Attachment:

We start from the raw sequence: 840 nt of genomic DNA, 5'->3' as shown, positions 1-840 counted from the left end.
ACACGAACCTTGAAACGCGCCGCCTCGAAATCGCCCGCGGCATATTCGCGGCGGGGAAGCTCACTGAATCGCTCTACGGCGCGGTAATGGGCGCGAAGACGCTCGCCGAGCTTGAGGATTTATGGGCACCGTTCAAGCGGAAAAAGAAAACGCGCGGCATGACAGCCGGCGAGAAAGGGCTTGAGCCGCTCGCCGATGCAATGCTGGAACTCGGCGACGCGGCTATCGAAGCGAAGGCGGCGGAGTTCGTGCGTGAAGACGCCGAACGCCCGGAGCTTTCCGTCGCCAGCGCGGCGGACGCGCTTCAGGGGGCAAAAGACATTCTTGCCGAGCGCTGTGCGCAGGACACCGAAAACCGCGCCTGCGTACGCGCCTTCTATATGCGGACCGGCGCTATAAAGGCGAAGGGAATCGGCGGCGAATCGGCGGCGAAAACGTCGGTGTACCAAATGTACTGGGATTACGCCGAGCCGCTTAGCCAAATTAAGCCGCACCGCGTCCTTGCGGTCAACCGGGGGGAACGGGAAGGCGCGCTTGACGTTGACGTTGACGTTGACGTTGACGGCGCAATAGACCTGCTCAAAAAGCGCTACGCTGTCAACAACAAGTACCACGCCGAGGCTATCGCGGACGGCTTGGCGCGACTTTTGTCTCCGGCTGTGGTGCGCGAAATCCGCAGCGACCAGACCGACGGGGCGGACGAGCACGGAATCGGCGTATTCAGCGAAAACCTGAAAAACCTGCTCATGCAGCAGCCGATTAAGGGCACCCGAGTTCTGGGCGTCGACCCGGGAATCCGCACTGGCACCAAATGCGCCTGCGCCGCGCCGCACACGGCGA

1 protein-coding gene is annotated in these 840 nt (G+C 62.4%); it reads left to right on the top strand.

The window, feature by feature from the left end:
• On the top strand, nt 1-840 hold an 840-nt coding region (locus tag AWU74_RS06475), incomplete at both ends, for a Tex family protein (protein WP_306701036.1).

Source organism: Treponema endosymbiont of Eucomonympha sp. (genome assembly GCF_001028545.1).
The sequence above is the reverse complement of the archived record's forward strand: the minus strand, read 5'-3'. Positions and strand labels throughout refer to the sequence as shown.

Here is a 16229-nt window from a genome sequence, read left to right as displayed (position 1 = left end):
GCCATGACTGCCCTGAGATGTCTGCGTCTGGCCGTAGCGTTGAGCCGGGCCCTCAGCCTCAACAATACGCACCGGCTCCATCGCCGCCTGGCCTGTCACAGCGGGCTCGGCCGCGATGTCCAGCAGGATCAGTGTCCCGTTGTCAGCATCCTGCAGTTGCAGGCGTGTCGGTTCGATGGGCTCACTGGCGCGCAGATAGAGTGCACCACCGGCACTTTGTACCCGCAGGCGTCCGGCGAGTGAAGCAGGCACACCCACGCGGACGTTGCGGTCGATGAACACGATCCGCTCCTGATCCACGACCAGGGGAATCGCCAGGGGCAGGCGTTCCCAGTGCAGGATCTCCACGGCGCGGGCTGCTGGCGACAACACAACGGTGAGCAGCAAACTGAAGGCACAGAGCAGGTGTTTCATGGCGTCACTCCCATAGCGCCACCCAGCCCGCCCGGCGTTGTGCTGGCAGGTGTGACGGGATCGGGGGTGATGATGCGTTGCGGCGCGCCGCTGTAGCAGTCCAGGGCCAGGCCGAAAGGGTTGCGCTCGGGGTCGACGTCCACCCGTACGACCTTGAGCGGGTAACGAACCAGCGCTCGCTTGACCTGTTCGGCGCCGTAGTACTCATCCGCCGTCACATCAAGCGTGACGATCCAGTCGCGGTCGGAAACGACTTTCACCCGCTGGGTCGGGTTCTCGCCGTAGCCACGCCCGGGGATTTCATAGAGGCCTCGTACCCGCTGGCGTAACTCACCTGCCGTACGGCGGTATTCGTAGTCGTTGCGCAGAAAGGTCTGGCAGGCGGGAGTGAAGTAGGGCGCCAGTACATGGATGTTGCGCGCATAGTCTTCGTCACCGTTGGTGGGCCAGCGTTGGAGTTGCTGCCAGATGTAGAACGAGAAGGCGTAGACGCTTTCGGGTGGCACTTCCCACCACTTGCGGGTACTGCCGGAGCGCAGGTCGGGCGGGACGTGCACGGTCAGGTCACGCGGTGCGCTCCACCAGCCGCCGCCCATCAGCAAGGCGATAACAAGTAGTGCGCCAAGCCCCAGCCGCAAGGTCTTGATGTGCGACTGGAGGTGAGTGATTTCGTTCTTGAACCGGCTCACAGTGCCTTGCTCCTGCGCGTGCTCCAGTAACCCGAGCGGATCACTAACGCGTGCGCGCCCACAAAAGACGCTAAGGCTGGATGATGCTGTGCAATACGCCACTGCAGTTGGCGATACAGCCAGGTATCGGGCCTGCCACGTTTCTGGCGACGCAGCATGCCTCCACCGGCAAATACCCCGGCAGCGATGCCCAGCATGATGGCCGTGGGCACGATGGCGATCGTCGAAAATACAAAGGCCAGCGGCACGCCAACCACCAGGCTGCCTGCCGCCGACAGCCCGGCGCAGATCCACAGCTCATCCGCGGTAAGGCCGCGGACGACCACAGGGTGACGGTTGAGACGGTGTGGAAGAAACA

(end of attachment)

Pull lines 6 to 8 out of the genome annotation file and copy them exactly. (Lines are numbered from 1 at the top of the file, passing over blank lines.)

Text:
Source organism: Treponema endosymbiont of Eucomonympha sp. (genome assembly GCF_001028545.1).
The sequence above is the reverse complement of the archived record's forward strand: the minus strand, read 5'-3'. Positions and strand labels throughout refer to the sequence as shown.

Here is a 16229-nt window from a genome sequence, read left to right as displayed (position 1 = left end):